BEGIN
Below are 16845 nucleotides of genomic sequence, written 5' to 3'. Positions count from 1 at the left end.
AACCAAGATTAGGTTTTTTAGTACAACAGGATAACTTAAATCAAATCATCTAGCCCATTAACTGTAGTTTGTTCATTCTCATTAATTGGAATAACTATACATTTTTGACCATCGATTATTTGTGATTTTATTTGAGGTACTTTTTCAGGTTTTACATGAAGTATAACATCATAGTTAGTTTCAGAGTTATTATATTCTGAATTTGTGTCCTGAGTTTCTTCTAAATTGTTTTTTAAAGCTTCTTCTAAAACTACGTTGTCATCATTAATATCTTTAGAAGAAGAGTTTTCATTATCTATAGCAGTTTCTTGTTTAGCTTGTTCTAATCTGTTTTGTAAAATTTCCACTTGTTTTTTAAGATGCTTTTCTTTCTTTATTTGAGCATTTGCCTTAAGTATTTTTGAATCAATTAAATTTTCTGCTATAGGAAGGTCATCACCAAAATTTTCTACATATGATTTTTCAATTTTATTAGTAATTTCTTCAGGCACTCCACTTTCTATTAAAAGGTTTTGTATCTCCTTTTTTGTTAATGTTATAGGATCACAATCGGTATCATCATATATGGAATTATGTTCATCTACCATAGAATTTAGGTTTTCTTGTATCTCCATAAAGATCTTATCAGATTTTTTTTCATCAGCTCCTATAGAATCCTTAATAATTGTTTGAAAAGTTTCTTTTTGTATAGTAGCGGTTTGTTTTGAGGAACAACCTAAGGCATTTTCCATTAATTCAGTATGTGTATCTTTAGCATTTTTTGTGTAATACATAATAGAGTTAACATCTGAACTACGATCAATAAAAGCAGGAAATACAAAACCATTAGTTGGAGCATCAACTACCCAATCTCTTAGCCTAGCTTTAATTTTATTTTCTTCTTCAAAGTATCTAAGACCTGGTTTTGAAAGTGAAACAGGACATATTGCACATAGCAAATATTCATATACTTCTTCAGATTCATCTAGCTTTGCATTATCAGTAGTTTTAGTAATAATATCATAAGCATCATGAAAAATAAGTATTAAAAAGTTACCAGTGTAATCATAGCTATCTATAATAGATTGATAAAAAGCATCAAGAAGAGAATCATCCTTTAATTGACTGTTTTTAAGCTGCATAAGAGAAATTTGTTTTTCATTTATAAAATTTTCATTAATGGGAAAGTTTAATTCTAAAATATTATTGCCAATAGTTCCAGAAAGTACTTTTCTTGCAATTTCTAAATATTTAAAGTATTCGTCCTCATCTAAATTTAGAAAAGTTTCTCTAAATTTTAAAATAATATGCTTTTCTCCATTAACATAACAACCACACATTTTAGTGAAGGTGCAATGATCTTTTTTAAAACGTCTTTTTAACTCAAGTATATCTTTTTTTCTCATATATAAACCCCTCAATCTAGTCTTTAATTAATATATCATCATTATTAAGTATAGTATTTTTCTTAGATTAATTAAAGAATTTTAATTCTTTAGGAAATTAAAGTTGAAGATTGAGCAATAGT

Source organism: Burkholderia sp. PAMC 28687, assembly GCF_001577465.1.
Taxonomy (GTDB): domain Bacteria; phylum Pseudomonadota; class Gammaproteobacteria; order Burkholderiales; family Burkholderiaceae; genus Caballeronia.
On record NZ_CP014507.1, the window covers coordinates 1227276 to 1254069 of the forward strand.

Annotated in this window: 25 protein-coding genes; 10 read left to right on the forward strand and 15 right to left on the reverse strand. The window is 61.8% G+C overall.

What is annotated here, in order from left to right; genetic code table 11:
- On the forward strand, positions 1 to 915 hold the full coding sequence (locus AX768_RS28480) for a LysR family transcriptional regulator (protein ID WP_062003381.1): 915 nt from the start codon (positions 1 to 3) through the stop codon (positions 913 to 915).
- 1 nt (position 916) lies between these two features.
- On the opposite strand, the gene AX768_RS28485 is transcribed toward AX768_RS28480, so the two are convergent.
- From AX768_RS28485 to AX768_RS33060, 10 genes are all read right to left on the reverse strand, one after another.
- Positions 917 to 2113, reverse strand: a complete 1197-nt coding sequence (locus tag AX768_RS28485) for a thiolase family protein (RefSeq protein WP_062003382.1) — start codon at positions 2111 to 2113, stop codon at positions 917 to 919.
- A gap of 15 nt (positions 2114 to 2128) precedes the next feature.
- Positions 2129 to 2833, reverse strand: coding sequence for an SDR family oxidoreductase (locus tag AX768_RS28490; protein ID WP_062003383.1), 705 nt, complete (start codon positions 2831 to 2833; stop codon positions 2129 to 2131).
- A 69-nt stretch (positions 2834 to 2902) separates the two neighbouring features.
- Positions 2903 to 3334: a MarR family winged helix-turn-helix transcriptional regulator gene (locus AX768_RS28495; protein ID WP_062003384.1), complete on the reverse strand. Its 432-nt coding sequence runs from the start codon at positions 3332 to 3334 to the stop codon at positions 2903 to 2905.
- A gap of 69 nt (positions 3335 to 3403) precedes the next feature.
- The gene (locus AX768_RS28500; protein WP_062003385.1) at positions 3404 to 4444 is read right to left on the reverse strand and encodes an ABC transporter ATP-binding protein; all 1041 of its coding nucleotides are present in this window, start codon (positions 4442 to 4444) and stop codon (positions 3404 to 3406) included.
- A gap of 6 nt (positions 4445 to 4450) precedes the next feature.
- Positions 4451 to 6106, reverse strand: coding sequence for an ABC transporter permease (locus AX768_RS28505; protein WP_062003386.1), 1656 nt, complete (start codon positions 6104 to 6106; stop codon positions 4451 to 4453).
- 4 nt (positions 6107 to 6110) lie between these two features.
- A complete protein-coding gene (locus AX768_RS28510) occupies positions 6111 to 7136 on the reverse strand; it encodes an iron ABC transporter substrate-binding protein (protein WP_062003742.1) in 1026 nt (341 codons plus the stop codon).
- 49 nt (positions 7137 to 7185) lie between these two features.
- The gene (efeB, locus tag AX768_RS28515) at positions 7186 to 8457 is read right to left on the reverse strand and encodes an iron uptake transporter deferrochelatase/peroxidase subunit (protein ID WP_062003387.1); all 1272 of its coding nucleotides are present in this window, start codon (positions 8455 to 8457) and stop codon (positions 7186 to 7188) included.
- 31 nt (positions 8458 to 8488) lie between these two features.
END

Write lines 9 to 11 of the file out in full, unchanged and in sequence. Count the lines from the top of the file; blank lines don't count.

- 1 nt (position 916) lies between these two features.
- On the opposite strand, the gene AX768_RS28485 is transcribed toward AX768_RS28480, so the two are convergent.
- From AX768_RS28485 to AX768_RS33060, 10 genes are all read right to left on the reverse strand, one after another.